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While today's headliners may have been the release of the Mac App Store or the potential thud of the Verizon CES keynote (well, thud if you were hoping for a new iPhone), a tidbit about another recent Apple headliner came out. Apparently the EMI/Beatles agreement that finally allowed for the Beatle catalogue to appear on iTunes may have been a little bit more unique than originally thought.
Industry sources are saying that iTunes is paying the Beatles' royalties from digital download sales in the United States directly to Apple Corps, which is the band's company, and is also paying the the songwriting mechanical royalties right to Sony/ATV Music Publishing, which maintains the Beatles' song catalogue.
What this means is that the royalty split could be paying a lot larger dividends for the Beatles versus the typical standard artist contract, which think of digital downloads as a retail sale.
Under that standard contract, the label issues the album, licenses songs from the music publishers, and takes in all wholesale revenue from retailers and then hands the royalties to the artist/publisher.
Typically for superstars in the music world, a royalty comes to about 20-25% of retail revenue. So if we do the math with the Fab Four's iTunes sales, where tracks get sold to the merchant for 90 cents and then get retailed for $1.29, a standard contract would give the Beatles about 18 cents to 22.5 cents per track sale.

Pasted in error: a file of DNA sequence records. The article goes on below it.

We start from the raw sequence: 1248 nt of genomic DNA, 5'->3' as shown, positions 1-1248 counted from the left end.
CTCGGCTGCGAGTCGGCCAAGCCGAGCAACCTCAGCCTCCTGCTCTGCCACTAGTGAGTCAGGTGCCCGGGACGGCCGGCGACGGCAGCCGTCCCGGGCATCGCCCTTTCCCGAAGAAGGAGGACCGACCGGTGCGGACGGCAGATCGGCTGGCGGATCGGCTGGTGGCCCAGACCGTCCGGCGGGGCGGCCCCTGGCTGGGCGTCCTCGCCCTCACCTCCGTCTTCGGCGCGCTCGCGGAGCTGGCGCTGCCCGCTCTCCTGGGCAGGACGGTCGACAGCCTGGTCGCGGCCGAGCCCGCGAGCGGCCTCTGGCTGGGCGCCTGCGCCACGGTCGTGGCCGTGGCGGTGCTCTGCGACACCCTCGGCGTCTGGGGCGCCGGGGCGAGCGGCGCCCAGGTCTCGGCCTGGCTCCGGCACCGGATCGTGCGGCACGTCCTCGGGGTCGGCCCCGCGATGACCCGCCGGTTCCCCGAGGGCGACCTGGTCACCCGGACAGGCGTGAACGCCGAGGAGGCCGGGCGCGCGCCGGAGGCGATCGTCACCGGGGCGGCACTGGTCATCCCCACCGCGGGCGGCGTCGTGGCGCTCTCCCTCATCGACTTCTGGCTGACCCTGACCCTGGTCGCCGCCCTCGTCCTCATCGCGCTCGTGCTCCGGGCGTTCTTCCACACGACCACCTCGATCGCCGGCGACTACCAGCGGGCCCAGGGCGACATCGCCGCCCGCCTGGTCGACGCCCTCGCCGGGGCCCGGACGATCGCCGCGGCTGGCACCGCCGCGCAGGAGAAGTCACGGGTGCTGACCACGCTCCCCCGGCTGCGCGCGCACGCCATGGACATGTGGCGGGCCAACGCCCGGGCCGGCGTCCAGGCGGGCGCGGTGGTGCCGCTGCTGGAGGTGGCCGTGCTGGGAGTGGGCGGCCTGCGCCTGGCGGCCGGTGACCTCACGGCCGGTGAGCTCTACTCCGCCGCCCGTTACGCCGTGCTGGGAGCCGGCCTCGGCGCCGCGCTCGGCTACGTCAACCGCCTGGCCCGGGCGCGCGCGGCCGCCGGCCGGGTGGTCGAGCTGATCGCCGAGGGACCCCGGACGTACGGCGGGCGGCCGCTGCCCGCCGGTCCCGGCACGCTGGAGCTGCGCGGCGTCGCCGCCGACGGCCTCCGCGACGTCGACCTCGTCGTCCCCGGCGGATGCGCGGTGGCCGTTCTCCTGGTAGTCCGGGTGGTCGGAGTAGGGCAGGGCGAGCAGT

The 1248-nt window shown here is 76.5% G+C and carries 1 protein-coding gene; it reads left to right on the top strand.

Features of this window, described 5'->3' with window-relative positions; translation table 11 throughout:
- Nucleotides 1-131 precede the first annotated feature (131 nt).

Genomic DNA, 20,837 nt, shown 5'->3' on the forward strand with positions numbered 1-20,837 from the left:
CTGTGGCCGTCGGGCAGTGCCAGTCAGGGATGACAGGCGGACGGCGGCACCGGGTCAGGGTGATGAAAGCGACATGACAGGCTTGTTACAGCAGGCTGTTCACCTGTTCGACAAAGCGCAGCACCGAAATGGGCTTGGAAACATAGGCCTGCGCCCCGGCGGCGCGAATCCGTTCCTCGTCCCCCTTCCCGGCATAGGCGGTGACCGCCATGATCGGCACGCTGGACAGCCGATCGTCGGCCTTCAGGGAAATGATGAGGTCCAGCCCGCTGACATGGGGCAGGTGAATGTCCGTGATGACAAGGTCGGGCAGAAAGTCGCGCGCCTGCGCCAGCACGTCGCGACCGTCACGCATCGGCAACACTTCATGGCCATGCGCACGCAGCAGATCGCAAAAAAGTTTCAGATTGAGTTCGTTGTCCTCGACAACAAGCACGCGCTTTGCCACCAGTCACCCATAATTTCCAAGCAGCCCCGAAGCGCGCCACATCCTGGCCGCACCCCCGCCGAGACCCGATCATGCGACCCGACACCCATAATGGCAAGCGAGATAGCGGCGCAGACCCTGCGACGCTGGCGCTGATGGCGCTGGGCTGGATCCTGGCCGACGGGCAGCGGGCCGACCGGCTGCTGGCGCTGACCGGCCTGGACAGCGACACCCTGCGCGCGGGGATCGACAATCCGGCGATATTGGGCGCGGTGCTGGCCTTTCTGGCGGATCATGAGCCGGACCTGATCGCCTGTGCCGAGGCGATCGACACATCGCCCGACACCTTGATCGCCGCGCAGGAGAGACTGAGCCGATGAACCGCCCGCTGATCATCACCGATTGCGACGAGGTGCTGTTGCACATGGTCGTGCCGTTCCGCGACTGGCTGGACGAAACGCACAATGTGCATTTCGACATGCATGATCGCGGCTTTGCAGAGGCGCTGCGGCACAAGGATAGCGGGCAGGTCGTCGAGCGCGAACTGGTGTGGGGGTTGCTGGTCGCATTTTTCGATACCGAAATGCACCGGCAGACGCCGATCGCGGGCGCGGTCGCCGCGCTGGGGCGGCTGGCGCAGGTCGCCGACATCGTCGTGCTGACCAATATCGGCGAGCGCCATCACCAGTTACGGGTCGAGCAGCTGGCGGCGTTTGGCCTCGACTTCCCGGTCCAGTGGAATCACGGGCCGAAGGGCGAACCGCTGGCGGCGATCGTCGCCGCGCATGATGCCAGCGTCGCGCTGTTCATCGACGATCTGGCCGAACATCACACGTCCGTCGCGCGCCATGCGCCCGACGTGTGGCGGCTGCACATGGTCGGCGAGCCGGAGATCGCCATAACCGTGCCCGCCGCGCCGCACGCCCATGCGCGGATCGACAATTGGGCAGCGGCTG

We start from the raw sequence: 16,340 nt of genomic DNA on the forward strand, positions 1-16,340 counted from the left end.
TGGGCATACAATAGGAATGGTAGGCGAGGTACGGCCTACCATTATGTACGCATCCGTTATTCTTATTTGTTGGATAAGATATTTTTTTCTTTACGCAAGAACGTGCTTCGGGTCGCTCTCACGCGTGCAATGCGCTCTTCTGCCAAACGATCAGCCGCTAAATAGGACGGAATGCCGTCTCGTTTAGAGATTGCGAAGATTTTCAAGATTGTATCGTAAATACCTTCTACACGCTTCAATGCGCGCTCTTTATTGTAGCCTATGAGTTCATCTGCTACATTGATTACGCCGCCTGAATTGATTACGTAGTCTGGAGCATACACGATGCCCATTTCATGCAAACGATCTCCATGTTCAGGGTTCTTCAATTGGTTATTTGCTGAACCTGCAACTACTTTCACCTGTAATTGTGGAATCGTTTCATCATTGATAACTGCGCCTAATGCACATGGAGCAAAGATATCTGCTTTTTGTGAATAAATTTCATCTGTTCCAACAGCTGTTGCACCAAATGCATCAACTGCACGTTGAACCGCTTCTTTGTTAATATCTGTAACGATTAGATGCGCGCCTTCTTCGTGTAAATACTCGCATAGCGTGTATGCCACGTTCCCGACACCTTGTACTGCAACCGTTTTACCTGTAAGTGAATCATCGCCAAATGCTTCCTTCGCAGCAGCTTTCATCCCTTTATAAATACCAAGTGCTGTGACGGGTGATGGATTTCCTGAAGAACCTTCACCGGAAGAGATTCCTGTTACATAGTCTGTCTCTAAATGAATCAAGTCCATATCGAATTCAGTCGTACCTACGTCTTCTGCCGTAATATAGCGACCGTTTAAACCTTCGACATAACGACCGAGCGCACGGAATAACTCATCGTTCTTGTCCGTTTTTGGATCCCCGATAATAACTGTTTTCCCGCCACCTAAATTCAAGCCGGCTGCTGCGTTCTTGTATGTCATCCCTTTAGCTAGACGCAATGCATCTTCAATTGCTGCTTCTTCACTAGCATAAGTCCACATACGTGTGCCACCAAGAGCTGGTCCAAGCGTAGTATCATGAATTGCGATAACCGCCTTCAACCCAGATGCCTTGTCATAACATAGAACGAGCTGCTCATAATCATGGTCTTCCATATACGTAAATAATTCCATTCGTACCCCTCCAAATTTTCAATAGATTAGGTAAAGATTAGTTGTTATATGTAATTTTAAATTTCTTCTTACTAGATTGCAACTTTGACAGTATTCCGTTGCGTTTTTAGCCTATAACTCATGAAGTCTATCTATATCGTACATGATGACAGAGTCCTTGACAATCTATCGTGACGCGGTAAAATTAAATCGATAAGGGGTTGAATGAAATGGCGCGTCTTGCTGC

However, with iTunes reportedly making royalty payments to the Beatles and Sony/ATV, EMI could be looking at its deal as a licensing agreement.
Through a deal such as that, the licensee would then pay mechanical royalties right to the publisher and revenue from use of a master recording would then get halved between the artist and label. In other words, the artist scores big time.
Sony/ATV, an EMI spokesman, reps with Apple Corps and iTunes all declined comment. A source familiar with the deal said that it's "absolutely incorrect" that the agreement between EMI and Apple Corps would be looked at as a licensing deal.
Regardless if one looks at the agreement as a licensing deal or not, it's still a pretty huge milestone that the music group are receiving monies right from iTunes.
Follow this article's author, Matthew Tilmann on Twitter